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Thread: Machining thin disks

  1. #1
    Supporting Member mklotz's Avatar
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    Machining thin disks

    Machining thin disks is not an uncommon problem for the hobbyist.

    Problem: Machine a 4" diameter by 1/4" thick disk so that both faces are parallel and the circumference is machined. No central hole so using an arbor isn't an option. A chuck with soft jaws is not available and 4" is pretty damn big for a pot chuck. The spindle hole on your lathe is too small to accept 4" stock.

    Approach: Obtain a (roughly circular) slug of greater thickness - for concreteness we'll say 1/2" thick. (This could be cut from a 4+" bar or bandsawed out of 1/2" stock.) Mount in 4jaw and face flat. Now turn a flat-bottomed shallow hole in the material. Make this hole 3-1/2" diameter by 3/16" deep.

    Remove slug and mount using the inside chuck jaws to grip on the inner surface of this shallow hole. Face flat and machine the circumference to the desired 4" diameter.

    Remount slug with the shallow hole facing outward gripping such that the hole can be machined away and the disk brought to the required 1/4" thickness. Use parallels or a chuck spider of some sort to get the disk mounted square.

    The approach described wastes stock but does offer a way of getting the part made if one doesn't have the proper thickness plate or has some scrap disks lying around. It isn't applicable to every disk cutting application but it's a clever idea to salt away in your mental bag of tricks.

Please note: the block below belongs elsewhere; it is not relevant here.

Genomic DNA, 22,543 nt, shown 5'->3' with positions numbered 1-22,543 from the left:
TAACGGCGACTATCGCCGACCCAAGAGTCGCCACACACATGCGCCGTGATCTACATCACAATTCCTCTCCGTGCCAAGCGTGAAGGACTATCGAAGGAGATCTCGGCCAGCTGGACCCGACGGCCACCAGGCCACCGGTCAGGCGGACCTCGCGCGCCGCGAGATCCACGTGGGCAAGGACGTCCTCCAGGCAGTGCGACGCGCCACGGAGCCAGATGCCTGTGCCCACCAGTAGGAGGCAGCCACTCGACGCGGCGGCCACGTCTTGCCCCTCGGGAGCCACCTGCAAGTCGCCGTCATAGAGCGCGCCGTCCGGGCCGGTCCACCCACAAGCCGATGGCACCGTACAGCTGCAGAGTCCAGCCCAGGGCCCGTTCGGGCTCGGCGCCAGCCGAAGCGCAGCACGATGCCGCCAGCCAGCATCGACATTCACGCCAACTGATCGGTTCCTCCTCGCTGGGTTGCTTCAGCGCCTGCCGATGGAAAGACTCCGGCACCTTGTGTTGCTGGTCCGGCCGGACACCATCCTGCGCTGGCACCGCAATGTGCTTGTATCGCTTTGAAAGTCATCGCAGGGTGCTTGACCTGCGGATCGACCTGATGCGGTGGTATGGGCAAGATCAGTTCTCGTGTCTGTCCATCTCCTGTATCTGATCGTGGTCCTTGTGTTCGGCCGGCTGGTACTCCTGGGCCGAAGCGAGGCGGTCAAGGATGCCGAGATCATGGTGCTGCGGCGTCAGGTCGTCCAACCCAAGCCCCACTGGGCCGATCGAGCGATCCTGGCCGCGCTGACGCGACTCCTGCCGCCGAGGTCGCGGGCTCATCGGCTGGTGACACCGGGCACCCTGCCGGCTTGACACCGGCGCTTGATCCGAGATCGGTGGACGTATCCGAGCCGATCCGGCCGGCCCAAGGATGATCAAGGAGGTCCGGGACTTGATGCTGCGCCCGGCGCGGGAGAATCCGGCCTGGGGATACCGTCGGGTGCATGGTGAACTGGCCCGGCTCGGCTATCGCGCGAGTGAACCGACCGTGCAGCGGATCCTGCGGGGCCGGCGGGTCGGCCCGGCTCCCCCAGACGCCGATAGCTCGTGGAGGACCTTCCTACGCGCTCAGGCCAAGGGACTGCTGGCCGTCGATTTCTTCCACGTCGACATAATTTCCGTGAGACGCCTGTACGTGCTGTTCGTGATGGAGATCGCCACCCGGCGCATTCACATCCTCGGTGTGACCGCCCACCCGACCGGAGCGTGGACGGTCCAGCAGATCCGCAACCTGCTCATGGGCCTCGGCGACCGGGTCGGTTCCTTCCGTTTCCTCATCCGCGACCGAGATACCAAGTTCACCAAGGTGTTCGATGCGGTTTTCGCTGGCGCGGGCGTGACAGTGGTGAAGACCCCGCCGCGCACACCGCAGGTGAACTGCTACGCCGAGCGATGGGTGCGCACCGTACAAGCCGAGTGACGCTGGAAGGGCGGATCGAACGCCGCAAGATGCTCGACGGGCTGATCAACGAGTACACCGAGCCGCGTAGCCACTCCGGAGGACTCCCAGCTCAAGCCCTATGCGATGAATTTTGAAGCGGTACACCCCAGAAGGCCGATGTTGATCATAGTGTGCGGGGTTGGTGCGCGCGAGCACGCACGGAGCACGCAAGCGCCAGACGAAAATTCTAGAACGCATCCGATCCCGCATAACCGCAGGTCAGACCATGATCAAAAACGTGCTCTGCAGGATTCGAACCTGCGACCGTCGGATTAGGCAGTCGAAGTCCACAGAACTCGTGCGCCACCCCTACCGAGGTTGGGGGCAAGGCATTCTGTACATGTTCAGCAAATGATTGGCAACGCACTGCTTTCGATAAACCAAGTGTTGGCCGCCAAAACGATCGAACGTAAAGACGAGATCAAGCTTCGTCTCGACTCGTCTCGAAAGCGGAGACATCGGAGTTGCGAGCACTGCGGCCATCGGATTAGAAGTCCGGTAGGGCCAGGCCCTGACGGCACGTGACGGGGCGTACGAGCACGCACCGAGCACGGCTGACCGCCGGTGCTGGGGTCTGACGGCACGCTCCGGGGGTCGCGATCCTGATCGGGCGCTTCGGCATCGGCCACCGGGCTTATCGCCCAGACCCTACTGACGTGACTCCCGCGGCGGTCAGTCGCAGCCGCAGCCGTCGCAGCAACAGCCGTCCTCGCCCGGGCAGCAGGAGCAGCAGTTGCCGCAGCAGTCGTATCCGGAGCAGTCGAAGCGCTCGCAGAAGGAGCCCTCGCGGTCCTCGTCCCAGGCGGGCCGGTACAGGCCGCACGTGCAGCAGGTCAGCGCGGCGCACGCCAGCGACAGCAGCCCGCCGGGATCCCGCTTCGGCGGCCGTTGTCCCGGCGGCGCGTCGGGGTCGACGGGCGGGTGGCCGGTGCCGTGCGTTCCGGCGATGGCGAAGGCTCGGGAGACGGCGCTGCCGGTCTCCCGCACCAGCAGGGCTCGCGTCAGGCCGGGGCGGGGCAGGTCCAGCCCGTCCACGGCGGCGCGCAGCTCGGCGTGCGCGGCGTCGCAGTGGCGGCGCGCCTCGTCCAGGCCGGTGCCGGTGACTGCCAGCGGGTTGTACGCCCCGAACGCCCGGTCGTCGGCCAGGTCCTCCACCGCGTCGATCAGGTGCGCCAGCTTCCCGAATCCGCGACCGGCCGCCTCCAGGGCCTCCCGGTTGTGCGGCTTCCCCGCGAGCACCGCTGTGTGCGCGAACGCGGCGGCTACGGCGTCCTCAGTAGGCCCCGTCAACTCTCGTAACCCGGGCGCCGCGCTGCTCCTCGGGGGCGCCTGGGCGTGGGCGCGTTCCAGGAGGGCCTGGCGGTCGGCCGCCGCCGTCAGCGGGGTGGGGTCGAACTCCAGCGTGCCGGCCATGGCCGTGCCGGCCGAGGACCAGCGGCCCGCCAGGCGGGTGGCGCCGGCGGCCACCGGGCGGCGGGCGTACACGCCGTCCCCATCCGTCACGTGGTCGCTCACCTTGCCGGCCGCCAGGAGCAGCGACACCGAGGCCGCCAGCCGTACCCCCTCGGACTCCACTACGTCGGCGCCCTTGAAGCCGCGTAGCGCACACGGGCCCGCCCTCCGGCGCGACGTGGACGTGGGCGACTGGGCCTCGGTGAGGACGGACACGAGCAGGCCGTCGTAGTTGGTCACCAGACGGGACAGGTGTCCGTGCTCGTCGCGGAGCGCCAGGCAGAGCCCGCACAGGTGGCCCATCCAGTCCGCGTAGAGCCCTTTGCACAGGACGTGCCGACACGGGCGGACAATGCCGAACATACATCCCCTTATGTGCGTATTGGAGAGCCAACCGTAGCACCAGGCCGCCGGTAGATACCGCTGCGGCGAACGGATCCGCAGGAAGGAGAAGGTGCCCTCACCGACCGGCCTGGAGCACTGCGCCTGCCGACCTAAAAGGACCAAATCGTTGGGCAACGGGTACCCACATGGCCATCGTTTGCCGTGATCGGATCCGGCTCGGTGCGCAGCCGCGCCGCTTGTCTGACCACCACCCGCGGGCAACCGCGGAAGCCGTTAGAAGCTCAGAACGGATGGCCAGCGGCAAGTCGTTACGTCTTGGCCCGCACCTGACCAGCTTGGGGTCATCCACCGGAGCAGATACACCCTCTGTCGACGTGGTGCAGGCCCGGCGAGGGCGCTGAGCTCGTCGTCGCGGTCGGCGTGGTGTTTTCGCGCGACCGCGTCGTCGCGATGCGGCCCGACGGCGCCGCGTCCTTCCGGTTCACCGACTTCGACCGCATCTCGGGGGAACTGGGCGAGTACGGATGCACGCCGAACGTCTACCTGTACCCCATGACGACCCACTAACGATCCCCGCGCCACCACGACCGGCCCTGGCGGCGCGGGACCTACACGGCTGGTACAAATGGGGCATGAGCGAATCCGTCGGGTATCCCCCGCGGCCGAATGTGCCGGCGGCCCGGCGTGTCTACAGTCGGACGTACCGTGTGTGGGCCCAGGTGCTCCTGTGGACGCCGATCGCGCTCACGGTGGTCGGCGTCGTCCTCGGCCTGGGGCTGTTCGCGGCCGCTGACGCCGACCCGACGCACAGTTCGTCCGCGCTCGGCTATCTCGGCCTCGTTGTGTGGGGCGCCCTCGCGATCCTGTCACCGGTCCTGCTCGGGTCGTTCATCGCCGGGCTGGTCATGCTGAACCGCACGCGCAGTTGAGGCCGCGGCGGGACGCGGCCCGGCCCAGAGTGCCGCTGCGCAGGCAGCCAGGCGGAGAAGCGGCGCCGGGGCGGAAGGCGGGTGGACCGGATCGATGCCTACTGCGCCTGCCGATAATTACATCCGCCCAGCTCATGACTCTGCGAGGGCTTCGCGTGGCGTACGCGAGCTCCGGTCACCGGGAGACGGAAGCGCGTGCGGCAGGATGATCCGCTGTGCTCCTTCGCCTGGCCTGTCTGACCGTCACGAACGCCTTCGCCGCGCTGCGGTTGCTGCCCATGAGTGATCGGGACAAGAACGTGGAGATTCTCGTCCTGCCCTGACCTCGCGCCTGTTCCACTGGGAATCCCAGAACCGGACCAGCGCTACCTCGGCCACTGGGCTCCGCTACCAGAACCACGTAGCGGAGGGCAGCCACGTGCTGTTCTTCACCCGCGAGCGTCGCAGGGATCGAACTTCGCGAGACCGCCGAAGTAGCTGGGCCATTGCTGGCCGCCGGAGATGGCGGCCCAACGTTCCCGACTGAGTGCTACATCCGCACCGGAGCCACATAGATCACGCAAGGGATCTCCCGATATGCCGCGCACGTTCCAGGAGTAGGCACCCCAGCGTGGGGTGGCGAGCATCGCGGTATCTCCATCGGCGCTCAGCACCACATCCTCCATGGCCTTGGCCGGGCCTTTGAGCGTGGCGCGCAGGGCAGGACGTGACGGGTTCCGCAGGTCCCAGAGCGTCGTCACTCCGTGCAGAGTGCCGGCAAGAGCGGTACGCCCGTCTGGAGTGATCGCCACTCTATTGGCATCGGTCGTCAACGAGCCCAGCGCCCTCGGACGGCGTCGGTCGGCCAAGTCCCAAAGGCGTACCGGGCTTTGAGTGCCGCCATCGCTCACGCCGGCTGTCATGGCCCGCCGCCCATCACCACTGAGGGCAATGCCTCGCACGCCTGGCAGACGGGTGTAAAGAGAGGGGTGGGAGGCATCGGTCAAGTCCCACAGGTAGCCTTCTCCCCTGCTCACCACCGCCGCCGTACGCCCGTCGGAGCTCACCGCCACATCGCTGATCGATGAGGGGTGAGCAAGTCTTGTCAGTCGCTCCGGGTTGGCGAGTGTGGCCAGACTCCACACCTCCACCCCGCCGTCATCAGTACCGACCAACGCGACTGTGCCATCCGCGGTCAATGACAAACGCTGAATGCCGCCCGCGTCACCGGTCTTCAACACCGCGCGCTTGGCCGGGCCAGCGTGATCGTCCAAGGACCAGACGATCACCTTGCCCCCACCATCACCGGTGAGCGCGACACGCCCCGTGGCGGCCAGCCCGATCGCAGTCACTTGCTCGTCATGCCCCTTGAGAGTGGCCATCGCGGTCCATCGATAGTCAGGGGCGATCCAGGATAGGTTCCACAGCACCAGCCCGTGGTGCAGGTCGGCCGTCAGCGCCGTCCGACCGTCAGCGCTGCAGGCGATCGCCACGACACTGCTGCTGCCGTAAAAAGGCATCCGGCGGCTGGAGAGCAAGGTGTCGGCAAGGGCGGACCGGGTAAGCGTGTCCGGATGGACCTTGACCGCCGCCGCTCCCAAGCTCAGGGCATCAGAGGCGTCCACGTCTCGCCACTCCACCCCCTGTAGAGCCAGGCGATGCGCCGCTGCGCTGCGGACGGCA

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  2. The Following 2 Users Say Thank You to mklotz For This Useful Post:

    PJs (Feb 4, 2017), steelspray38 (Feb 1, 2017)

  3. #2

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    Machining thin disks

    Excellent method and a clear description of the various stages.
    I have had a similar need in the past though my method is not so elegant or as universal.
    I tack welded the slug of mild steel( low carbon) to a suitable piece of tube then faced and turned the OD as required.
    Cut/grind off the tacks and reverse in the chuck to finish the required thickness.
    Tack welding lugs would and have served the purpose too.
    Downside ... needs additional equipment and skill.
    I very much like your approach.
    Thanks again for your most useful post.
    Last edited by steelspray38; Feb 1, 2017 at 05:01 PM. Reason: spelling error

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